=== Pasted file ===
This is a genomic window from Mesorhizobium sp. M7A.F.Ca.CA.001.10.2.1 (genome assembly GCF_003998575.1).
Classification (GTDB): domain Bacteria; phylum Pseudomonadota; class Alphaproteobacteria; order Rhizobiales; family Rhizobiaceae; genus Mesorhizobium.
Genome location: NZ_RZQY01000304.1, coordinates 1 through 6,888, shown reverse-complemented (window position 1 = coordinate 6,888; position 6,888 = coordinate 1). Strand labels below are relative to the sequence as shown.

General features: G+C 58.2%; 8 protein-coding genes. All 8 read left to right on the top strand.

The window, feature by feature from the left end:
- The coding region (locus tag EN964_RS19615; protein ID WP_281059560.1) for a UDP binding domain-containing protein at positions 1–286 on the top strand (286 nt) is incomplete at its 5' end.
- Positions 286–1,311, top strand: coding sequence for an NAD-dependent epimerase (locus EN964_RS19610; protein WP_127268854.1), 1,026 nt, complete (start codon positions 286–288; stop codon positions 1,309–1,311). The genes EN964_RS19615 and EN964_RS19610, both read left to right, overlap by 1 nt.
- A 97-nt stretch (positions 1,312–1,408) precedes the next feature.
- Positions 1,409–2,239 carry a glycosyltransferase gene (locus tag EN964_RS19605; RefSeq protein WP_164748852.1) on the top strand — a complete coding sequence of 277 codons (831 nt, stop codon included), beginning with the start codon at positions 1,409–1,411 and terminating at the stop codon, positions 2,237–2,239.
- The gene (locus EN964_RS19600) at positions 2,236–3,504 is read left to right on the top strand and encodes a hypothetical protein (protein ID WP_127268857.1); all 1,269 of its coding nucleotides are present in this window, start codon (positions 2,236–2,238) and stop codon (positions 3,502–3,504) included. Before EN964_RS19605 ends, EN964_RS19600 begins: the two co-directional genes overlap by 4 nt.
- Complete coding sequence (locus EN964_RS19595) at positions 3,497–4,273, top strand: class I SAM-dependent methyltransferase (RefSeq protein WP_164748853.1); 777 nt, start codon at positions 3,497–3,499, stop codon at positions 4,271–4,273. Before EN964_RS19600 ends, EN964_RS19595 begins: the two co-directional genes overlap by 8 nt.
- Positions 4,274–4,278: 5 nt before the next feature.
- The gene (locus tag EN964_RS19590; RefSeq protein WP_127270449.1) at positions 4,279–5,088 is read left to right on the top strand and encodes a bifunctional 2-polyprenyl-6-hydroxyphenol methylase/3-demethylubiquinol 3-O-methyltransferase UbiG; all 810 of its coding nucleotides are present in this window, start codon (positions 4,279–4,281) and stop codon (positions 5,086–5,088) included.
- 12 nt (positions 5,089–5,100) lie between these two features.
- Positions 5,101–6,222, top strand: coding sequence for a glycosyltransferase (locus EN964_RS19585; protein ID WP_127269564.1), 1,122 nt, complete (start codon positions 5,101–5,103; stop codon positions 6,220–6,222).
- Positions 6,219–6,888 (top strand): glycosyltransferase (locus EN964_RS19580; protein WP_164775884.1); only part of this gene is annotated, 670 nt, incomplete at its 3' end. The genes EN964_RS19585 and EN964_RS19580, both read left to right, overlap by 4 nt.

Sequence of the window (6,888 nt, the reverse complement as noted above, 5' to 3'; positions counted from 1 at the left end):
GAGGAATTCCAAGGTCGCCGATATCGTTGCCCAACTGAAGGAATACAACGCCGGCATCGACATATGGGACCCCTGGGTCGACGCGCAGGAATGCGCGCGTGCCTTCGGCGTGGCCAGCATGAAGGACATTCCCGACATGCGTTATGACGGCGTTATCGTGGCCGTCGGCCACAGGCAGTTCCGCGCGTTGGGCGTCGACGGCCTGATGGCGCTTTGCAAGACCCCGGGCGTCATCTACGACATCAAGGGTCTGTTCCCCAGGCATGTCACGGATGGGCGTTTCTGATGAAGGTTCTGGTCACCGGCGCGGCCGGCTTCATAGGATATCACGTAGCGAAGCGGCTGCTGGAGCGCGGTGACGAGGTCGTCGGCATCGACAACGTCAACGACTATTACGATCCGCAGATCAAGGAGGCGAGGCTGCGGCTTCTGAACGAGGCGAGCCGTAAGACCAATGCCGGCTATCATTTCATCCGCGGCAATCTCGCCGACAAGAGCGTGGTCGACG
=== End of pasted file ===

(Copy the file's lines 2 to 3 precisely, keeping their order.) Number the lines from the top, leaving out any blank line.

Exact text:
Classification (GTDB): domain Bacteria; phylum Pseudomonadota; class Alphaproteobacteria; order Rhizobiales; family Rhizobiaceae; genus Mesorhizobium.
Genome location: NZ_RZQY01000304.1, coordinates 1 through 6,888, shown reverse-complemented (window position 1 = coordinate 6,888; position 6,888 = coordinate 1). Strand labels below are relative to the sequence as shown.